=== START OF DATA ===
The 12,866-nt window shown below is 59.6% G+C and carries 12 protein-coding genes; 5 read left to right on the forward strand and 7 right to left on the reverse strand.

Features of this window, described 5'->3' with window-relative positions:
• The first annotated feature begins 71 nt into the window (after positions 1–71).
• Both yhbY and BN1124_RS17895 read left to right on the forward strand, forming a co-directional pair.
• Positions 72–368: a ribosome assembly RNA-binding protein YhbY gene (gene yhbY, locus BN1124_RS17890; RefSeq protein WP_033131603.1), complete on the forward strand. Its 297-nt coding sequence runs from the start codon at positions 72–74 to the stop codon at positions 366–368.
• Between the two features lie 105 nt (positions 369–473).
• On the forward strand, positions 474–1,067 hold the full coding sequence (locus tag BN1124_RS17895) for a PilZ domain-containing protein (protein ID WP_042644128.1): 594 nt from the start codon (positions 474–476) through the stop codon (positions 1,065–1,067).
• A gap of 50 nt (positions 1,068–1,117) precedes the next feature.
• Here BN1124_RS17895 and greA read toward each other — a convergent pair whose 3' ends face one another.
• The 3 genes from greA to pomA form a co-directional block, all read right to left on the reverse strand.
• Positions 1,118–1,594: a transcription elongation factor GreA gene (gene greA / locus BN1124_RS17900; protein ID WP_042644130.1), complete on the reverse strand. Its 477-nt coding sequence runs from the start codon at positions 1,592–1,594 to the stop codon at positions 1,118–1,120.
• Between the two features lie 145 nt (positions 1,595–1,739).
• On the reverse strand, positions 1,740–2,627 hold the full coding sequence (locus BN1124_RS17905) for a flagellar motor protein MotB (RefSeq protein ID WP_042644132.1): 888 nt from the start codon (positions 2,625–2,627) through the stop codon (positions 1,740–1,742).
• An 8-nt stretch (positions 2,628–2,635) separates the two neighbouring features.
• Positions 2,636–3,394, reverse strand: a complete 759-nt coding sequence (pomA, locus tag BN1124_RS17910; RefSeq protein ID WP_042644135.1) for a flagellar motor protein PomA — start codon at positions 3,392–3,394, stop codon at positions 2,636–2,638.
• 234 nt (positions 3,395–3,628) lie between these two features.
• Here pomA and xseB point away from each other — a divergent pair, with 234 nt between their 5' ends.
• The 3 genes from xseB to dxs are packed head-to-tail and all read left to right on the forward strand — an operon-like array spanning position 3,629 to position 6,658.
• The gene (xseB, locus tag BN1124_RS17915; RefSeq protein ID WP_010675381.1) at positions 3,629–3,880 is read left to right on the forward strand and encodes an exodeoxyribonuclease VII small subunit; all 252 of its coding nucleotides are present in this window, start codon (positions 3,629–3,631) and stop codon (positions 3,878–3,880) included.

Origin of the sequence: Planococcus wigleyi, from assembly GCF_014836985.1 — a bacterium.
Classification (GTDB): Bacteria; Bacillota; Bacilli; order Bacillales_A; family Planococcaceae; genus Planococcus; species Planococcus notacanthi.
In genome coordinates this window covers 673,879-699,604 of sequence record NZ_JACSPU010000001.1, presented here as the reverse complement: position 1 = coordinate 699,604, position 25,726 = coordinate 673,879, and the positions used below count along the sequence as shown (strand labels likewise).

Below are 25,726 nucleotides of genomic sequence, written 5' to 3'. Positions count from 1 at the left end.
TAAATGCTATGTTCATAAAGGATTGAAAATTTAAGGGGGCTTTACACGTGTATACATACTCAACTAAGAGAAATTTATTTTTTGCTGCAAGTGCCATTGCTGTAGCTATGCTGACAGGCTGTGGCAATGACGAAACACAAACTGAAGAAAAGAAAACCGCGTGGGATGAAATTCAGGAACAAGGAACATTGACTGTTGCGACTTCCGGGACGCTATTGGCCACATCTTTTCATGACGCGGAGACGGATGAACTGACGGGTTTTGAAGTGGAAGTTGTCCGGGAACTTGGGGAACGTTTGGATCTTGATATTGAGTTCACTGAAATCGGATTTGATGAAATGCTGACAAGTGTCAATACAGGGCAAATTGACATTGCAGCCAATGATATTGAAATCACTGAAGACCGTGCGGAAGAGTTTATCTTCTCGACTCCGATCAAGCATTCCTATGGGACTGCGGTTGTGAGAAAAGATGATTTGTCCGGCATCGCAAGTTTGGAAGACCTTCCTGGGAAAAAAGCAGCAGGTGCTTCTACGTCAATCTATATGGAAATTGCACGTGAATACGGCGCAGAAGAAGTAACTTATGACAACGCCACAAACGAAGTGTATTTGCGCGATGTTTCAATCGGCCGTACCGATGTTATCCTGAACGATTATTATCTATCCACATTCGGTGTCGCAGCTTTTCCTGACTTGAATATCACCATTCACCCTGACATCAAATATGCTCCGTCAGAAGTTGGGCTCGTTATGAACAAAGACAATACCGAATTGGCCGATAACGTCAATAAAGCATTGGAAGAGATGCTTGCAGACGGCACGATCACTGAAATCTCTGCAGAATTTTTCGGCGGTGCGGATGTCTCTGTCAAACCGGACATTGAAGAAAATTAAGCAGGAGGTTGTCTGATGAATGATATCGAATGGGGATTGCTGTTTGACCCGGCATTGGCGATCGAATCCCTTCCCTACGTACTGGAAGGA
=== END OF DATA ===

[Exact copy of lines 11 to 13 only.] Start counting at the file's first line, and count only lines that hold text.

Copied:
• Positions 1,118–1,594: a transcription elongation factor GreA gene (gene greA / locus BN1124_RS17900; protein ID WP_042644130.1), complete on the reverse strand. Its 477-nt coding sequence runs from the start codon at positions 1,592–1,594 to the stop codon at positions 1,118–1,120.
• Between the two features lie 145 nt (positions 1,595–1,739).
• On the reverse strand, positions 1,740–2,627 hold the full coding sequence (locus BN1124_RS17905) for a flagellar motor protein MotB (RefSeq protein ID WP_042644132.1): 888 nt from the start codon (positions 2,625–2,627) through the stop codon (positions 1,740–1,742).